Snollies and Sledging

I think it’s time for another post on language. Now that we are nearly five months into our stay, the discoveries around language differences are not quite as dramatic. We’ve mostly adjusted to the accent and the words that baffled us in the beginning. At this stage the differences are more about nuance and word usage. Here’s what we’ve noticed recently:

Full stop. Elsa Ruth had a funny experience when she was asked to write punctuation marks on the board and then tell the class their names.  Full stop is the name used here for the period.

Diary.  It is hard not to chuckle hearing a grown man say, “I’ll put it in my diary.” It’s not a journal with a heart lock and key, but a calendar! The word has even evolved into a verb. I’ve gotten several texts from the school reminding me to “diarize” an event.

Jotter is a fabulous word I will bring back with me. It’s a notebook for jotting ideas! Simon had to have one at school specifically covered and labeled “Jotter.”

Snollies. This is one we never would have learned if we didn’t have children with us! Same thing we call “boogers” or “snot!”  Along these lines, we also don’t say, “Don’t dig your nose!

Here are a couple of verbs that we use too just in a different way:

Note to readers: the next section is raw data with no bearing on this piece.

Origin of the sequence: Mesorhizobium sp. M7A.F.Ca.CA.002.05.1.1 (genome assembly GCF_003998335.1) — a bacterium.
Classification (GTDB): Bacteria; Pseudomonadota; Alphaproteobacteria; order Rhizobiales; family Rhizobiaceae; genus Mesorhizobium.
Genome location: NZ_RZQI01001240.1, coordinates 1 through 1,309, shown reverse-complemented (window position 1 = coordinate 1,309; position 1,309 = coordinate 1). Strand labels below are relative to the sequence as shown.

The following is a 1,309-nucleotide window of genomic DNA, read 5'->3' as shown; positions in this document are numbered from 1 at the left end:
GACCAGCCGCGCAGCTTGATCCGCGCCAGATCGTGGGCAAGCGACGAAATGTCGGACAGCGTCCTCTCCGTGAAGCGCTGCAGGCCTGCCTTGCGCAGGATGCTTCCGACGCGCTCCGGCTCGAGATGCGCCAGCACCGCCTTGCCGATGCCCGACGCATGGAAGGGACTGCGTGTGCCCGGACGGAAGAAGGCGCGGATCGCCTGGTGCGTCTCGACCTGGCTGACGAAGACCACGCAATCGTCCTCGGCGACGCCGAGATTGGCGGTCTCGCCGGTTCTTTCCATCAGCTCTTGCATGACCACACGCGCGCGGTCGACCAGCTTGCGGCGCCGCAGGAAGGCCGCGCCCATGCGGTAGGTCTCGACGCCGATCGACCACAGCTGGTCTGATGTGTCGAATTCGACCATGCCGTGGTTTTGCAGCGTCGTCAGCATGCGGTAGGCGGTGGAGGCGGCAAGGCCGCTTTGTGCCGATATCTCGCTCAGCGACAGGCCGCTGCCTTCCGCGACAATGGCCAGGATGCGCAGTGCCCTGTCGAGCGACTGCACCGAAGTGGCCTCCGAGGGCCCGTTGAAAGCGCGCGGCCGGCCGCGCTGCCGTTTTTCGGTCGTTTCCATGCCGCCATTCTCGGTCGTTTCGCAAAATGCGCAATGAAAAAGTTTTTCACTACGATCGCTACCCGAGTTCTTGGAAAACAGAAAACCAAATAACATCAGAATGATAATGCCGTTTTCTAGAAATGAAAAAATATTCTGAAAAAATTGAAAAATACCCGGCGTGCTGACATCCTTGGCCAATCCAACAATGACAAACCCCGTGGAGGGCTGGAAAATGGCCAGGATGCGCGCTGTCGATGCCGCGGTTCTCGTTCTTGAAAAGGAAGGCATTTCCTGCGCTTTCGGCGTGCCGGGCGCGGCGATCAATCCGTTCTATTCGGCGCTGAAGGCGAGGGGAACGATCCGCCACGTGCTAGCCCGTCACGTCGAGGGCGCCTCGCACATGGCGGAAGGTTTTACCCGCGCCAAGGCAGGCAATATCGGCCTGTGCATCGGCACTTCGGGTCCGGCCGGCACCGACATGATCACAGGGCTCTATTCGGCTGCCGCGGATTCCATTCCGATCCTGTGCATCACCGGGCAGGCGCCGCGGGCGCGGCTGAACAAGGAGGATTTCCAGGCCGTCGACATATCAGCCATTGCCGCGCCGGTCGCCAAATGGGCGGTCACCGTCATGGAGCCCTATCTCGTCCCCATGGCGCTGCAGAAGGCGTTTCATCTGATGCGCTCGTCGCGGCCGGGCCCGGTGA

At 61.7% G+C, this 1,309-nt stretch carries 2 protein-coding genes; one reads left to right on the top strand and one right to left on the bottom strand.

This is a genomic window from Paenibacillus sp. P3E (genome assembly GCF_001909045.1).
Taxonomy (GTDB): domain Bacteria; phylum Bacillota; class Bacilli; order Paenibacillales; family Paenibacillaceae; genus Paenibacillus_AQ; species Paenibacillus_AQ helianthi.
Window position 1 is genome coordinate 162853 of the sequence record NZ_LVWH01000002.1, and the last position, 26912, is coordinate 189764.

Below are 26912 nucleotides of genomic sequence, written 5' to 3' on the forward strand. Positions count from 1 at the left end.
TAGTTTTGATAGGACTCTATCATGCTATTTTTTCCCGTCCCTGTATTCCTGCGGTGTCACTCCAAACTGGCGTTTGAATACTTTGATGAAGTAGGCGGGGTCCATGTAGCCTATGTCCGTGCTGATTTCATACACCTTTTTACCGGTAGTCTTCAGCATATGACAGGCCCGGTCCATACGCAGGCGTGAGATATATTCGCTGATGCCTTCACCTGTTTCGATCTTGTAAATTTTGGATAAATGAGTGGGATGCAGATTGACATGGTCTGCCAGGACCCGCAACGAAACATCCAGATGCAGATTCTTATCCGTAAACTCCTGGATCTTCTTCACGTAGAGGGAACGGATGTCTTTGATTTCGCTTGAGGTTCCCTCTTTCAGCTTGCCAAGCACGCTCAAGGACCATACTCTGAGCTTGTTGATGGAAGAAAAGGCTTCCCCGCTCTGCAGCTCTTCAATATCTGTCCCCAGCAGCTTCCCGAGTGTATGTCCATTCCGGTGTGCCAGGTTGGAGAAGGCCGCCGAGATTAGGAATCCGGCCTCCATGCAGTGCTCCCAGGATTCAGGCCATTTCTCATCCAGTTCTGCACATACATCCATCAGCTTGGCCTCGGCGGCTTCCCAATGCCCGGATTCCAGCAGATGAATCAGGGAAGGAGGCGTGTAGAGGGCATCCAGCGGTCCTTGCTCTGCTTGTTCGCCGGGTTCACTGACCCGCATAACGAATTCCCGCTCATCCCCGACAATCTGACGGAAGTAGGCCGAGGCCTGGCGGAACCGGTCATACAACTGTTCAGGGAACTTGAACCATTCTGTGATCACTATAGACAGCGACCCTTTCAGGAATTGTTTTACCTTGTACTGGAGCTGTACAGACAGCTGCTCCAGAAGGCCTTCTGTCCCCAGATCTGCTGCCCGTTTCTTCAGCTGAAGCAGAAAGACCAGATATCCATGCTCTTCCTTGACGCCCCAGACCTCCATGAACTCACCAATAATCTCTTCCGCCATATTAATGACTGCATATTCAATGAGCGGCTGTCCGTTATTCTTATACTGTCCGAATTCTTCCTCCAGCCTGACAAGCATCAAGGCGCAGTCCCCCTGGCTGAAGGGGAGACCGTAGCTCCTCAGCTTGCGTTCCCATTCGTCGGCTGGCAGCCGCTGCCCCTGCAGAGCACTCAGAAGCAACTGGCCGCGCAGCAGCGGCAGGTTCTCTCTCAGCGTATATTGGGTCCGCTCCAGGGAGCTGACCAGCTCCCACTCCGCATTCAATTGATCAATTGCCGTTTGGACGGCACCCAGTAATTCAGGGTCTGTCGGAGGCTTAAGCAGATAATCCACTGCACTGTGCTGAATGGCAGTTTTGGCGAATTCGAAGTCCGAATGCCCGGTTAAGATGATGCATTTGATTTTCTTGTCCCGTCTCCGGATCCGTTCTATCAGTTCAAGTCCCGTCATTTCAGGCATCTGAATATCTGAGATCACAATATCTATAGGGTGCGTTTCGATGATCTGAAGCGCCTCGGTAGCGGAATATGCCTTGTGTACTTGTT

Sort things, sort a problem, sort you out. We use this one to tell about arranging or organizing things not solving or fixing.  We heard this one frequently after the car was stolen. “You must have so much to sort.” Or Elsa Ruth has told about how her teacher says, “Wait a moment while I help this classmate, and then I’ll sort you out.”

Fetch. This is a verb I associate with dogs and bones or with episodes of Little House on the Prairie. Here it is used constantly, as in “I need to fetch the children from school.” Or “I’ll stop by to fetch it.”

Must I…? This one is subtle so I was impressed that Elsa Ruth brought it to our attention. They use it for “Should I…” Should is almost never used and I wonder if it would have a different emphasis. “Must I return it tomorrow?” certainly sounds more formal and earnest to me than what we would say.

Sometimes we encounter different usage in the school readers. Check out these:




Bin bag is what we call a can liner or trash bag. It’s funny to me that they should even have a story about “sledging” since so few people have experienced snow!  Does it look like there’s any sledging in the near future where you’re living?


6 thoughts on “Snollies and Sledging

  1. We had snow on Wednesday of this week (not enough to sledge on, though!) and are expecting 1-3 inches on Wednesday, Wednesday night, and Thursday. Should make delivering 200-300 Thanksgicing meals interesting!


  2. somehow I can’t resist a memory
    of a young volunteer eagerly trying out her Swahili
    so when at the local duka she asks for
    chupi cha maji this over several months til
    her swahili improved
    what a difference an ‘a’ makes -:)

    if you don’t know swahili sorry
    but if you do…

    Liked by 1 person

  3. No sledging in the forecast for Boston yet. Still way too warm. We might be resigned to have to play hockey indoors all winter. Oh the horror!!!


  4. Pingback: More Language Fun | sevennorthdakotas

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